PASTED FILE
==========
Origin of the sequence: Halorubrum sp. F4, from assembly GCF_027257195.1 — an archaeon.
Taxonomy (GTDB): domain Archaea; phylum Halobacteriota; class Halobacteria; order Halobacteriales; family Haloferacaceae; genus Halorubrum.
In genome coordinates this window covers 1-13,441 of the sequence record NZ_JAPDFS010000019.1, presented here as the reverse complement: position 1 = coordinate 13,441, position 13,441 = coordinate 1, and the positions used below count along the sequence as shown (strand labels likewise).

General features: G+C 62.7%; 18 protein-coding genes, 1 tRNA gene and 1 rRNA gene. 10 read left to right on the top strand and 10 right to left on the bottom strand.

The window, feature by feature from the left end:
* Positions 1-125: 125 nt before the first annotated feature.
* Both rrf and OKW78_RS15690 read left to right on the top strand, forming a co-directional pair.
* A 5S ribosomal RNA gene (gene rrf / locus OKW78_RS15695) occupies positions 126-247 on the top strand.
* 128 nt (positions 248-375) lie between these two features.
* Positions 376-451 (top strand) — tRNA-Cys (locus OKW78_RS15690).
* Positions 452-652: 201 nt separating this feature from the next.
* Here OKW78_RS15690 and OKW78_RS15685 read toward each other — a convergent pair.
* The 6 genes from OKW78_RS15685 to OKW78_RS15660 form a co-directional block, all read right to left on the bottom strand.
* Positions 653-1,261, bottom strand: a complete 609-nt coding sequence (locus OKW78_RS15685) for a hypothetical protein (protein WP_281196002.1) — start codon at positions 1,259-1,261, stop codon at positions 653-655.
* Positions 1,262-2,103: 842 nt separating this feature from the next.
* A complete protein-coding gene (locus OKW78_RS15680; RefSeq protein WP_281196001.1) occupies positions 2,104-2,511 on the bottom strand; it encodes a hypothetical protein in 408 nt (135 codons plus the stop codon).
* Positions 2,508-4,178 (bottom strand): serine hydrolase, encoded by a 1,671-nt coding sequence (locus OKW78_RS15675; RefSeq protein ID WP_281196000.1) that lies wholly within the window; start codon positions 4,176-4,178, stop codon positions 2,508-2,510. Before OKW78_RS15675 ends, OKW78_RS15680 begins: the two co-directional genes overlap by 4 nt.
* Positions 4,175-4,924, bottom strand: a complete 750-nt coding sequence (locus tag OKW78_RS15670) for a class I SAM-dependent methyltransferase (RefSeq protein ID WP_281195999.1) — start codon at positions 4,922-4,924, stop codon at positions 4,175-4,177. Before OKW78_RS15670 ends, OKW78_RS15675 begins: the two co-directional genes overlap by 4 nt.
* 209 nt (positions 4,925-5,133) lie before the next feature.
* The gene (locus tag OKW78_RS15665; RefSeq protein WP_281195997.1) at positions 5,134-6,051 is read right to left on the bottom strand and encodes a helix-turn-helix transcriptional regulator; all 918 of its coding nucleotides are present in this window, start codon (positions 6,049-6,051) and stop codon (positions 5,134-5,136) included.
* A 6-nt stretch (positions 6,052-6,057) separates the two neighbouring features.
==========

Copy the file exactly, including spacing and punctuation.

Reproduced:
Origin of the sequence: Halorubrum sp. F4, from assembly GCF_027257195.1 — an archaeon.
Taxonomy (GTDB): domain Archaea; phylum Halobacteriota; class Halobacteria; order Halobacteriales; family Haloferacaceae; genus Halorubrum.
In genome coordinates this window covers 1-13,441 of the sequence record NZ_JAPDFS010000019.1, presented here as the reverse complement: position 1 = coordinate 13,441, position 13,441 = coordinate 1, and the positions used below count along the sequence as shown (strand labels likewise).

General features: G+C 62.7%; 18 protein-coding genes, 1 tRNA gene and 1 rRNA gene. 10 read left to right on the top strand and 10 right to left on the bottom strand.

The window, feature by feature from the left end:
* Positions 1-125: 125 nt before the first annotated feature.
* Both rrf and OKW78_RS15690 read left to right on the top strand, forming a co-directional pair.
* A 5S ribosomal RNA gene (gene rrf / locus OKW78_RS15695) occupies positions 126-247 on the top strand.
* 128 nt (positions 248-375) lie between these two features.
* Positions 376-451 (top strand) — tRNA-Cys (locus OKW78_RS15690).
* Positions 452-652: 201 nt separating this feature from the next.
* Here OKW78_RS15690 and OKW78_RS15685 read toward each other — a convergent pair.
* The 6 genes from OKW78_RS15685 to OKW78_RS15660 form a co-directional block, all read right to left on the bottom strand.
* Positions 653-1,261, bottom strand: a complete 609-nt coding sequence (locus OKW78_RS15685) for a hypothetical protein (protein WP_281196002.1) — start codon at positions 1,259-1,261, stop codon at positions 653-655.
* Positions 1,262-2,103: 842 nt separating this feature from the next.
* A complete protein-coding gene (locus OKW78_RS15680; RefSeq protein WP_281196001.1) occupies positions 2,104-2,511 on the bottom strand; it encodes a hypothetical protein in 408 nt (135 codons plus the stop codon).
* Positions 2,508-4,178 (bottom strand): serine hydrolase, encoded by a 1,671-nt coding sequence (locus OKW78_RS15675; RefSeq protein ID WP_281196000.1) that lies wholly within the window; start codon positions 4,176-4,178, stop codon positions 2,508-2,510. Before OKW78_RS15675 ends, OKW78_RS15680 begins: the two co-directional genes overlap by 4 nt.
* Positions 4,175-4,924, bottom strand: a complete 750-nt coding sequence (locus tag OKW78_RS15670) for a class I SAM-dependent methyltransferase (RefSeq protein ID WP_281195999.1) — start codon at positions 4,922-4,924, stop codon at positions 4,175-4,177. Before OKW78_RS15670 ends, OKW78_RS15675 begins: the two co-directional genes overlap by 4 nt.
* 209 nt (positions 4,925-5,133) lie before the next feature.
* The gene (locus tag OKW78_RS15665; RefSeq protein WP_281195997.1) at positions 5,134-6,051 is read right to left on the bottom strand and encodes a helix-turn-helix transcriptional regulator; all 918 of its coding nucleotides are present in this window, start codon (positions 6,049-6,051) and stop codon (positions 5,134-5,136) included.
* A 6-nt stretch (positions 6,052-6,057) separates the two neighbouring features.